For me, gay marriage is no purple issue

Lanny Davis Former Special Counsel to President Bill Clinton
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“To officiate a union that is expressly not for the same godly purpose of procreation and to call such a relationship ‘sanctified’ is unacceptable to a sound mind,” wrote N. Michael Nunn, a member of Sinai Temple, Los Angeles, in a letter to fellow Persian Jews and congregants opposing gay marriage ceremonies at the temple.

These shameful words could have come from Ayatollah Khomeini, the extremist religious fundamentalist from whose theocratic tyranny Nunn’s Persian forebears apparently fled at the time of the overthrow of the Shah.

Nunn’s letter, reported in last Saturday’s New York Times, used these words to criticize the recent announcement by the Sinai Temple’s rabbi, David Wolpe, that he would henceforth preside over gay marriages at this conservative-tradition synagogue. Wolpe actually made his announcement several weeks before the June 26 decision by the U.S. Supreme Court that had the effect of allowing gay marriage in California by allowing to stand a lower federal court decision overturning “Proposition 8,” the November 2008 state referendum that narrowly approved a ban on all same-sex marriages.

In his letter, Nunn also wrote this outrageous sentence:

“Homosexuality is explicitly condemned in Scripture and has been categorically and passionately rejected by all classical Jewish legal and ethical thinkers as a cardinal vice in the same category as incest, murder and idolatry.”

Would any person of “sound mind” really state that homosexuality is in the “same category” as “incest, murder, and idolatry?” And of course Nunn is wrong that there are any — much less “all” — Jewish legal and ethical thinkers who would agree with his obscene comparison between gay marriage and “incest, murder and idolatry.”

Of course there are still many Americans who do not support same-sex marriage. Witness the majority of Californians who voted in November 2008 for Proposition 8 to ban gay marriage in the state, albeit by a narrow 52 percent vote. But that was five years ago. Public opinion has changed substantially even in the past one or two years, as polls show. This is especially the case among younger-generation Americans, including, as the Times article points out, younger-generation Sinai Temple congregants of Persian descent.

And we know that many good, fair-minded people over the years, including Presidents Clinton and Obama, at one point opposed gay marriages and supported the Defense of Marriage Act (DOMA), which discriminated against same-sex couples having the same federal benefits and rights as heterosexual ones.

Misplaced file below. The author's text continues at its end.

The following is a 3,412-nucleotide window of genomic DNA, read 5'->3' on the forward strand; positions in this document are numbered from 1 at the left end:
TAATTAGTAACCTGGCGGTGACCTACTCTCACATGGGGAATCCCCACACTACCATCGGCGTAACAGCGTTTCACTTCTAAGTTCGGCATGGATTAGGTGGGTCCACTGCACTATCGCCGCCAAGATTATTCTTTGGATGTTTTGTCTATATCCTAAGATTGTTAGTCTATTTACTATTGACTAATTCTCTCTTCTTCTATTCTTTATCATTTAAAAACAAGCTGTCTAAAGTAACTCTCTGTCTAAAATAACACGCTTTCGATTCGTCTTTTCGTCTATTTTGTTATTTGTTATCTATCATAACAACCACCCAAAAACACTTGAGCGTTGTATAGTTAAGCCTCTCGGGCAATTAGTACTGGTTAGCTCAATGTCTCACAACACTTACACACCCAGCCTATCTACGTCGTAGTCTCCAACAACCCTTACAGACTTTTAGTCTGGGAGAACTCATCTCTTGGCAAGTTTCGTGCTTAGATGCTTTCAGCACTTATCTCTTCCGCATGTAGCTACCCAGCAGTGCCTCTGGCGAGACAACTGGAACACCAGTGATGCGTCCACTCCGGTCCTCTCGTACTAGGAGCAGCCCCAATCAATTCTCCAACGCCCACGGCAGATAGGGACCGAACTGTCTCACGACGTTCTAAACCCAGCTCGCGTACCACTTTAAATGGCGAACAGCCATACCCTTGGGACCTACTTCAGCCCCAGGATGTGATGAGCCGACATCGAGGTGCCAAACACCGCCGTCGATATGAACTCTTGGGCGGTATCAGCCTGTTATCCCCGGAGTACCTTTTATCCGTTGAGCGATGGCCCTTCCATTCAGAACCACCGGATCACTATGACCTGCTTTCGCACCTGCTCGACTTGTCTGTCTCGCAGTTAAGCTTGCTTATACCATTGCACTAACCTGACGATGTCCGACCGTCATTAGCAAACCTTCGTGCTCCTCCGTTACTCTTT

Now they have changed their minds, or “evolved,” as Obama aptly put it.

For me, the issue of gay marriage has no hint of “purple.” In this column I usually try to get past my “Blue State” liberal views and see things through the perspective of “Red state” conservatives. I can respect those whose religious convictions won’t allow them to accept lawful gay marriage. But I cannot respect imposing those irrational views on others.

I emphasize the word “irrational” because there is simply no evidence justifying favoring heterosexual over same-sex marriages, that same-sex couples have less love or are more likely to be divorced, or certainly that same-sex couples make worse parents than heterosexual ones. Indeed, there is overwhelming anecdotal evidence to the contrary, including in my own personal experience with many same-sex couple friends.

Just read the majority opinion of Justice Anthony Kennedy in the Supreme Court opinion that overturned DOMA. Kennedy, who is no liberal and is certainly of “sound mind,” stated that the law’s discrimination in favor of heterosexual marriage has no rational basis and is therefore unconstitutional because it a “deprivation of the liberty of the person protected by the Fifth Amendment of the Constitution … [and] due process and equal protection principles.”

Kennedy has it right. Same-sex couples are entitled under our constitution to equal protection under the law. To allow otherwise would be, well, wrong.

Just plain wrong.

There’s no room for “purple” here.

Davis served as special counsel to former President Clinton and is principal in the Washington D.C. law firm of Lanny J. Davis & Associates, in which he specializes in crisis management. He is special counsel to Dilworth Paxson of Philadelphia and the author of a recently published book, Crisis Tales: Five Rules for Coping with Crises in Business, Politics, and Life.